Philippines struggles with AIDS
MANILA, Philippines—The Philippines is struggling to deal with a worsening HIV-AIDS problem, with far too little money being spent on reversing a steady rise in infection rates, health experts warn.
The government will have to prioritize its funding to concentrate on helping the most at-risk communities as it faces a budget shortfall of up to $370 million over the next five years, Department of Health Assistant Secretary Eric Tayag said.
“If we only have so much, we have to prioritize the scope of our programs, choosing the target populations, choosing the specific areas,” Tayag told Agence France-Presse.
“It is a race against time because the more cases there are, the more different kinds of financial support are needed in the long run.”
The number of HIV/AIDS cases detected in the Philippines — which has a population of 94 million people — is still relatively small with only 7,884 cases recorded since 1984.
But the Philippines is one of only seven countries listed by UNAIDS (the Joint United Nations Programme on HIV/AIDS) to have suffered rising infection rates in 2010.
And more than 1,800 cases have already been reported in the first 10 months of this year, exceeding the 1,591 cases reported for all of 2010, according to government data.
Tayag said the government estimated it needed P35 billion ($810 million) to carry out HIV-prevention programs from 2011 to 2016.
However the health department had only identified foreign and local sources for P19 billion ($440 million), leaving a projected shortfall of 16 billion pesos ($370 million).
The funding crunch is expected to hit hardest when the current “round” of the Global Fund to Fight AIDS, TB and Malaria runs out in November next year, said Maria Teresa Bagasao, country director of UNAIDS.
Another “round” of aid pledges was originally scheduled for next year but has been put back to 2013 and any grant money will not be released until 2014 at the earliest, she told AFP.
“The country needs to look at whether there is going to be a critical gap in the funding. It has to actually sit down and identify where the gap will be. In prevention or treatment?” Bagasao said.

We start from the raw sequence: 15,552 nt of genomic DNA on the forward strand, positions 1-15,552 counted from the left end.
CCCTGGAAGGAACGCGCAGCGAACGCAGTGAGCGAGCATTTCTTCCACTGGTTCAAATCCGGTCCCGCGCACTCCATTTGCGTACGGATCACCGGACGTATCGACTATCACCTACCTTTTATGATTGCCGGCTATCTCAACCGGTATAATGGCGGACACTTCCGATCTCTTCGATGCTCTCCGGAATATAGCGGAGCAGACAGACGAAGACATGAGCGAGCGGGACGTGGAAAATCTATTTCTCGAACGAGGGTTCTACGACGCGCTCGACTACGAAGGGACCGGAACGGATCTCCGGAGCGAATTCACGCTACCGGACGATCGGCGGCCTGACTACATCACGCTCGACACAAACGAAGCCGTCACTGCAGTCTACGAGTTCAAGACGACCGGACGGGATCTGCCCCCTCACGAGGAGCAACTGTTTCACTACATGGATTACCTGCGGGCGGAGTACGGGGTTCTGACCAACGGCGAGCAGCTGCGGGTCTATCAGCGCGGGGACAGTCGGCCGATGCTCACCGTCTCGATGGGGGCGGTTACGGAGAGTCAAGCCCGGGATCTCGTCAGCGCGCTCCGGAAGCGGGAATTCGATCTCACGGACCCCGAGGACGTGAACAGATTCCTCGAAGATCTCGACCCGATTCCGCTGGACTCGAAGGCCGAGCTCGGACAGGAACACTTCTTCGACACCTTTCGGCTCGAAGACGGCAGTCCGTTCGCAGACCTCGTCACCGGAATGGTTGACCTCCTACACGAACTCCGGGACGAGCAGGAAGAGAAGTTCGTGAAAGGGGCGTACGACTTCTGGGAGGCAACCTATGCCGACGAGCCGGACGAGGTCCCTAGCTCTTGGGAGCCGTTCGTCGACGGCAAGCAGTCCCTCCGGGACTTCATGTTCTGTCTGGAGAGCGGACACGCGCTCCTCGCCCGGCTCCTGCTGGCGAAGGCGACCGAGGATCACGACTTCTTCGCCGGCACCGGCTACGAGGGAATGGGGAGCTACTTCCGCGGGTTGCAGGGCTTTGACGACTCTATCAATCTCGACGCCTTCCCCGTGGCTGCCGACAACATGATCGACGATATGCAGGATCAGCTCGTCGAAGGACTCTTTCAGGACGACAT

The Global Fund, a UN-supported partnership of governments and private aid groups, had made up the bulk of the foreign aid that paid for as much as 80 percent of the country’s HIV prevention and treatment programs, Bagasao said.
Activists have accused the government of cutting its own funding for HIV programs and relying too much on external sources.
“There was a gradual decrease (in local funding) because of an over-reliance on external financing like the Global Fund,” said Jonas Bagas, spokesman for the Network to Stop AIDS in the Philippines, a coalition of health and activist groups.
Amid the budget concerns, Tayag said the Philippines may have to focus its spending mainly on the homosexual and injecting drug user communities, because they were the groups in which infection rates were rising significantly.
“There are two populations that are the drivers of the epidemic: men having sex with men and injecting drug users,” said Tayag, who oversees government programs to fight infectious diseases.
At least 46 percent of infections recorded this year were from homosexual contact compared with 25 percent in 2006, according to the government data.
Officials say they were caught off-guard by the rise in infections from homosexual contact when they had been mainly concentrating on female sex workers.
Injecting drug users were still a small proportion of the total but there had been a sharp rise from only eight cases detected in 2009 to 147 last year, and another 80 in the first 10 months of 2011.
Previously, HIV had been mainly spread through heterosexual contact. This had been curbed with many HIV-prevention programs focusing on educating and testing female sex workers, according to Tayag.